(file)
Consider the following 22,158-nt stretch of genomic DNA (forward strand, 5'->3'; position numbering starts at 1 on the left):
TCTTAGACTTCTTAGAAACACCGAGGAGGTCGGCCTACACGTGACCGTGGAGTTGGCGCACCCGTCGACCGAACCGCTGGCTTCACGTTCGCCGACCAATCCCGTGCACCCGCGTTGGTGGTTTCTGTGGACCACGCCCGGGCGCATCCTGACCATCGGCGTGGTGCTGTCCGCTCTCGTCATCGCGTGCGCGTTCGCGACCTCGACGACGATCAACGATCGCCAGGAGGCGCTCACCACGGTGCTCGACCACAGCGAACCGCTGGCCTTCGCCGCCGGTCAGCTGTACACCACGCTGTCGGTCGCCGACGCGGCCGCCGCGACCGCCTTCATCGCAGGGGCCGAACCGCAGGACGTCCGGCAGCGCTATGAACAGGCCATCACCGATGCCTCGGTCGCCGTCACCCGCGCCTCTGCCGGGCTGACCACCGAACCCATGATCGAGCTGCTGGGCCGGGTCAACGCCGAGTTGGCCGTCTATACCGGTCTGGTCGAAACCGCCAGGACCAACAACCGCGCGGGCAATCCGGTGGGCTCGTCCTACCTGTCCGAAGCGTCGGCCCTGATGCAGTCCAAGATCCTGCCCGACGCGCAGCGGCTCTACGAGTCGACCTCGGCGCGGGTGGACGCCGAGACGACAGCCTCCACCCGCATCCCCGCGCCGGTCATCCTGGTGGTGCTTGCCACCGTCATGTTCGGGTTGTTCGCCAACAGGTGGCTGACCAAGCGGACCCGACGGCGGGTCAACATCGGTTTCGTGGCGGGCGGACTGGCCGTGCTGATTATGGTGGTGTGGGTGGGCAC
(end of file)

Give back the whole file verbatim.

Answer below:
Consider the following 22,158-nt stretch of genomic DNA (forward strand, 5'->3'; position numbering starts at 1 on the left):
TCTTAGACTTCTTAGAAACACCGAGGAGGTCGGCCTACACGTGACCGTGGAGTTGGCGCACCCGTCGACCGAACCGCTGGCTTCACGTTCGCCGACCAATCCCGTGCACCCGCGTTGGTGGTTTCTGTGGACCACGCCCGGGCGCATCCTGACCATCGGCGTGGTGCTGTCCGCTCTCGTCATCGCGTGCGCGTTCGCGACCTCGACGACGATCAACGATCGCCAGGAGGCGCTCACCACGGTGCTCGACCACAGCGAACCGCTGGCCTTCGCCGCCGGTCAGCTGTACACCACGCTGTCGGTCGCCGACGCGGCCGCCGCGACCGCCTTCATCGCAGGGGCCGAACCGCAGGACGTCCGGCAGCGCTATGAACAGGCCATCACCGATGCCTCGGTCGCCGTCACCCGCGCCTCTGCCGGGCTGACCACCGAACCCATGATCGAGCTGCTGGGCCGGGTCAACGCCGAGTTGGCCGTCTATACCGGTCTGGTCGAAACCGCCAGGACCAACAACCGCGCGGGCAATCCGGTGGGCTCGTCCTACCTGTCCGAAGCGTCGGCCCTGATGCAGTCCAAGATCCTGCCCGACGCGCAGCGGCTCTACGAGTCGACCTCGGCGCGGGTGGACGCCGAGACGACAGCCTCCACCCGCATCCCCGCGCCGGTCATCCTGGTGGTGCTTGCCACCGTCATGTTCGGGTTGTTCGCCAACAGGTGGCTGACCAAGCGGACCCGACGGCGGGTCAACATCGGTTTCGTGGCGGGCGGACTGGCCGTGCTGATTATGGTGGTGTGGGTGGGCAC